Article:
Despite numerous trials and deployments of NFC-enabled payment terminals in the U.S., mobile payments are still two to three years away from becoming mainstream, Visa’s head of mobile Bill Gajda told CNET.
According to Gajda, there are two main problems holding mobile payments back: hardware and customer awareness. In addressing the hardware problem, Visa and MasterCard are working to get NFC in more terminals, but it ultimately depends on the retailers’ willingness to upgrade their payment hardware, said Gajda. Things appear to be going in the right direction, however, with the number of NFC-enabled terminals in the U.S. swelling from 120,000 to 400,000 in the last nine months, according to CNET.
The other key hardware component, NFC handsets, has been slow to come to market as well, according to CNET. There are currently a handful of available NFC phones from handset makers such as Samsung, RIM, LG, Nokia and more. Apple has yet to offer a phone with integrated NFC.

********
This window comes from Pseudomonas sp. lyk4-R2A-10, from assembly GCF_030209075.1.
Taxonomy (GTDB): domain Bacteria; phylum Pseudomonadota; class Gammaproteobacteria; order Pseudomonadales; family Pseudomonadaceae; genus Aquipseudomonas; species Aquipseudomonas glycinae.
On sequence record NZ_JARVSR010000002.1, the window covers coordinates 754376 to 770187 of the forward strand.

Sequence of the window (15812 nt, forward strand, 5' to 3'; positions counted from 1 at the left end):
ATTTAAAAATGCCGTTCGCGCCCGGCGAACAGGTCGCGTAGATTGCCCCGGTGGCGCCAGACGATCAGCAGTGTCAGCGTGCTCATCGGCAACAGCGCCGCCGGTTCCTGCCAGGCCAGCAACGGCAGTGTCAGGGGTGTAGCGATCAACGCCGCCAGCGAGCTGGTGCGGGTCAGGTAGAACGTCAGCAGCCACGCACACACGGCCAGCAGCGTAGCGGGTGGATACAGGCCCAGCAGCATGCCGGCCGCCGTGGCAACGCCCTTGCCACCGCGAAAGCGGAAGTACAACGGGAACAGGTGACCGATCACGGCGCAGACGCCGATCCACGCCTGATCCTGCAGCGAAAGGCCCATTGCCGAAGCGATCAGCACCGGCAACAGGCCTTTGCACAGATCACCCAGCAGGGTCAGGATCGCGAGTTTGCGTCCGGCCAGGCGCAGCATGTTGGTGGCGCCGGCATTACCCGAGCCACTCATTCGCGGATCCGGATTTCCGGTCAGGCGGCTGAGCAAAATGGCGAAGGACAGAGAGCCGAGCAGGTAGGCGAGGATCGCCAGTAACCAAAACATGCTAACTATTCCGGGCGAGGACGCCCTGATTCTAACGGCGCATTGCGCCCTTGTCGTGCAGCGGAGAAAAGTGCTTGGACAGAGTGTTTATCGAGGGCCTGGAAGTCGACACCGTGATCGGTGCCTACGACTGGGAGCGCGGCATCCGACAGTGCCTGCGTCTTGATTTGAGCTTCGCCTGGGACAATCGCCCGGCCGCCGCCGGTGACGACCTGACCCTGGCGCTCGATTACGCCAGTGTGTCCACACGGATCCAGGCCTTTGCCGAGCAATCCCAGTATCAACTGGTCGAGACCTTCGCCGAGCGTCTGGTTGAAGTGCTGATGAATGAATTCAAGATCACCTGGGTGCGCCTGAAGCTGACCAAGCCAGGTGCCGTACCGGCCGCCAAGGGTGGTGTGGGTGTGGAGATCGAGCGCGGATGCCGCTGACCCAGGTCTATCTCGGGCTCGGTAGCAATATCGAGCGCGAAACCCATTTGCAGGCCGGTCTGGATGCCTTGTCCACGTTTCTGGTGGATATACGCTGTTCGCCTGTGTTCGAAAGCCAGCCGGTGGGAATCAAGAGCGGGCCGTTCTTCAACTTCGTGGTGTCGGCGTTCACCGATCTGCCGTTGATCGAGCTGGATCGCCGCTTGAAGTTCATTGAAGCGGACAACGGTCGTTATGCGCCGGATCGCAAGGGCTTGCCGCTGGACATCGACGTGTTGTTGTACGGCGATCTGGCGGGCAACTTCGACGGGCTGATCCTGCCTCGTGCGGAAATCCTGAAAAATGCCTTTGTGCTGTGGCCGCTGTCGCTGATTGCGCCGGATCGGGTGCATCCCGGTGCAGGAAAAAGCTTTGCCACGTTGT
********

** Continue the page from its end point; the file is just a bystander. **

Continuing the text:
On the consumer awareness side, Gajda said that customers need to be informed of the benefits of mobile payments over card-based methods. While credit and debit cards offer customers a degree of speed and convenience, the mobile channel is even faster and allows users to consolidate receipts, multiple credit and debit cards, and coupons and discounts in one digital space – all while providing the same, if not better, security, said Gajda.
“When it works, we get a lot of positive feedback, but there’s still more work that needs to be done,” added Gajda. “We are really starting to see momentum behind it.”
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